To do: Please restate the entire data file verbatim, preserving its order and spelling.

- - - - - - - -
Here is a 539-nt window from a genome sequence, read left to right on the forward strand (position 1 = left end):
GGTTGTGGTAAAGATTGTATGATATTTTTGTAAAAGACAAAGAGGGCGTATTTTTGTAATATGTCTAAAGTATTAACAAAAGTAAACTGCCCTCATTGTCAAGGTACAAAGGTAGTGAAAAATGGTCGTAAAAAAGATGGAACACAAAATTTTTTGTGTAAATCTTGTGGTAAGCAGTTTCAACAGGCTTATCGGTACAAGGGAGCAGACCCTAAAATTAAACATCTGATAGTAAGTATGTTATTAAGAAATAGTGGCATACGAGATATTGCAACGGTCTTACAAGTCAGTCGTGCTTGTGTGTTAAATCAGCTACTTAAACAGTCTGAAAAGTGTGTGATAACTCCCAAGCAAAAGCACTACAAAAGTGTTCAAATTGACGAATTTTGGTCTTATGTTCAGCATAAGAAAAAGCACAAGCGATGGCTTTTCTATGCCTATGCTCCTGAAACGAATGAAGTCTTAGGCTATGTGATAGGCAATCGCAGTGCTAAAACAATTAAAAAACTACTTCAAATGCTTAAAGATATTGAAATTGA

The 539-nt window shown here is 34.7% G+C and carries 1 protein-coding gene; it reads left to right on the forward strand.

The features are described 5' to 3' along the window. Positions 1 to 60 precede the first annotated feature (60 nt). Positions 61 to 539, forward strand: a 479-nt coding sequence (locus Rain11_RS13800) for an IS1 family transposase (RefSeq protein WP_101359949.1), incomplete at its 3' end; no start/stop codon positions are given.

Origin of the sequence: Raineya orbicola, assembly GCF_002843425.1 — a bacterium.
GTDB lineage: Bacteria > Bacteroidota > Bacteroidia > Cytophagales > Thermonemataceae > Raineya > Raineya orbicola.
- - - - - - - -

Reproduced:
Here is a 539-nt window from a genome sequence, read left to right on the forward strand (position 1 = left end):
GGTTGTGGTAAAGATTGTATGATATTTTTGTAAAAGACAAAGAGGGCGTATTTTTGTAATATGTCTAAAGTATTAACAAAAGTAAACTGCCCTCATTGTCAAGGTACAAAGGTAGTGAAAAATGGTCGTAAAAAAGATGGAACACAAAATTTTTTGTGTAAATCTTGTGGTAAGCAGTTTCAACAGGCTTATCGGTACAAGGGAGCAGACCCTAAAATTAAACATCTGATAGTAAGTATGTTATTAAGAAATAGTGGCATACGAGATATTGCAACGGTCTTACAAGTCAGTCGTGCTTGTGTGTTAAATCAGCTACTTAAACAGTCTGAAAAGTGTGTGATAACTCCCAAGCAAAAGCACTACAAAAGTGTTCAAATTGACGAATTTTGGTCTTATGTTCAGCATAAGAAAAAGCACAAGCGATGGCTTTTCTATGCCTATGCTCCTGAAACGAATGAAGTCTTAGGCTATGTGATAGGCAATCGCAGTGCTAAAACAATTAAAAAACTACTTCAAATGCTTAAAGATATTGAAATTGA

The 539-nt window shown here is 34.7% G+C and carries 1 protein-coding gene; it reads left to right on the forward strand.

The features are described 5' to 3' along the window. Positions 1 to 60 precede the first annotated feature (60 nt). Positions 61 to 539, forward strand: a 479-nt coding sequence (locus Rain11_RS13800) for an IS1 family transposase (RefSeq protein WP_101359949.1), incomplete at its 3' end; no start/stop codon positions are given.

Origin of the sequence: Raineya orbicola, assembly GCF_002843425.1 — a bacterium.
GTDB lineage: Bacteria > Bacteroidota > Bacteroidia > Cytophagales > Thermonemataceae > Raineya > Raineya orbicola.